Chevrolet Bel Air

In 1950, a convertible Chevrolet with solid roof made a stunning entrance on the US car market turning the name Bel Air into an icon. It wasn't a completely unique since similar models existed even earlier, but Chevy Bel Air was the one that became successful.

Only 76,662 units were produced in the first year of production, as the management was feeling the pulse of the buyers. At a price of $1,741 and weighing 1,463 kg Chevrolet had the whole town talking about their new unit. At the time buyers were hungry for new models, pushing the sales into the sky.

From the technical standpoint, mild changes in styling and lack of shifting gears was what separated it from the competition. Chevrolet introduced a new Powerglide automatic transmission, becoming the first in the lower budget category.

Powerglide system used a single speed unless the driver selected "Low" range manually. A stronger 105 hp 235.5 cubic inch six-cylinder engine with hydraulic lifters and a higher-lift cam was built in to complete the performance. The downside was large power drain from the Powerglide system; combined with EconoMISER rear-axle ratio the final effect was slower initial pace of Chevrolet Bel Air. The plus side was relatively quiet engine operation which delighted most of the Chevy lovers.

The first hardtop and the pioneer pillarless coupe in the low-priced market was open to the summer breeze, snug against the wintry wind and had the coziness and permanence of an all-steel top. As an interesting fact, Chrysler and Ford didn't enter the niche until later, but Buick, Cadillac, and Oldsmobile presented their respected versions of hardtop convertibles on the market few years earlier.

Lack of B-pillars created some loss of structural rigidity which was replaced with convertible-type frame reinforcements. The usual broadcloth upholstery was switched with leather and pile-cord fabric. Bright metal headliner bows increased the driving experience. The Korean conflict in 1952 cut the civilian automobile production far beyond the standard production. However, even in such harsh conditions with only 818,142 cars built, Chevrolet performed admirably leading the market. Before long, hardtops sales surpassed convertibles.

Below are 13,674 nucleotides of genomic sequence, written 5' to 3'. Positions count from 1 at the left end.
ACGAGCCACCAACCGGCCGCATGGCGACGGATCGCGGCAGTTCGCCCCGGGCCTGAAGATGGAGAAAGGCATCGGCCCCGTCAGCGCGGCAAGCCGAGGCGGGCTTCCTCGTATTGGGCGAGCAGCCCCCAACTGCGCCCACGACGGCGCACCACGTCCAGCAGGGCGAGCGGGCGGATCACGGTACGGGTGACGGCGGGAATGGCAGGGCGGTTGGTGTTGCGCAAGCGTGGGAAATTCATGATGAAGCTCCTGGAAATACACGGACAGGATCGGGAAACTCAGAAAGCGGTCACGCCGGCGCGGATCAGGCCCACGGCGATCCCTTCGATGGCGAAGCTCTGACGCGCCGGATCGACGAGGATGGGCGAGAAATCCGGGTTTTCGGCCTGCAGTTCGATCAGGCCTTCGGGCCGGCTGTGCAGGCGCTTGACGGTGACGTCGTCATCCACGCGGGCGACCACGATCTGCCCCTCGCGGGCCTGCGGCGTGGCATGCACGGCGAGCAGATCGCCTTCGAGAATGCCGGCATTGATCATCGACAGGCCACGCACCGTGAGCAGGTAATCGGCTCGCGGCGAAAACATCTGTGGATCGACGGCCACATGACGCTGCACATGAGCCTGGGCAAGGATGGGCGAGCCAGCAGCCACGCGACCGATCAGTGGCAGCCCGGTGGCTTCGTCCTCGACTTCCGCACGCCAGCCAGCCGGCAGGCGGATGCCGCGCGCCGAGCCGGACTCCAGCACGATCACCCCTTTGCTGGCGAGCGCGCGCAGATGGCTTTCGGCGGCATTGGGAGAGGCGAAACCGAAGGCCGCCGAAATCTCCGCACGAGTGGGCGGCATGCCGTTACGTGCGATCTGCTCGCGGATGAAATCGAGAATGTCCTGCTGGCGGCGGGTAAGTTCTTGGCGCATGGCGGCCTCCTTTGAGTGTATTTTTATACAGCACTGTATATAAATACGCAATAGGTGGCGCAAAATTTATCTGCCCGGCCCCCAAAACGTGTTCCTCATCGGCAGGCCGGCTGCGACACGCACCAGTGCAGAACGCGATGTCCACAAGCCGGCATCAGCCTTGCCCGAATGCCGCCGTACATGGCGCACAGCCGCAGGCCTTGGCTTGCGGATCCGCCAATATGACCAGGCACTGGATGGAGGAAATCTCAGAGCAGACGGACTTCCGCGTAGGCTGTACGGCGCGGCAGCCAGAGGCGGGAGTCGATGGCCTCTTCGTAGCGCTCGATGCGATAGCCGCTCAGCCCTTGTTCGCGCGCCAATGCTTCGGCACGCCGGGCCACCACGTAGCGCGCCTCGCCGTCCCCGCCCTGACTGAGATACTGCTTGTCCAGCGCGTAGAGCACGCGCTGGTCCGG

In 1953 Chevrolet applied the Bel Air name to the premium model range. Restyled body panels, front and rear ends on the same sturdy frame and mechanics once again captured the attention of American public. Advertised as entirely new vehicle with a wide chrome strip of molding from the rear fender bulge to the rear bumper Chevrolet Bel Air stripe was done with precision.

The inside of this stripe was painted a coordinating color with the outside body color, along with Bel Air scripts. A curved, single piece windshield was installed for the first time. Carpeting and full wheel covers rounded out Bel Air standard equipment. The following year model stayed essentially the same, with revised grille and taillights, and minor modifications to the engine.

Nicknamed the "Hot One" in General Motor's advertising campaign in 1955, Chevrolet Bel Air was given completely fresh styling and power performance. New features included interior carpet, chrome headliner bands on hardtops, chrome spears on front fenders, stainless steel window moldings and full wheel covers. Bel Air name script in gold lettering was a special touch. Chevrolet provided a V8 engine as a modern option.

The new 265 cu in (4,340 cc) V8 featured a modern, overhead valve high compression, and long stroke design. Chevy Bel Air received the top marks for handling from the professional Motor Trend magazine. Popular Mechanics tested acceleration for a V8 Bel Air with Powerglide – resulting in 0-60 mph in 12.9 seconds, plus a comfortable ride, and good visability. The final mark remains the one of Chevrolet fans all over the world, as they continue to enjoy in the beauty of the iconic Bel Air model to this very day.

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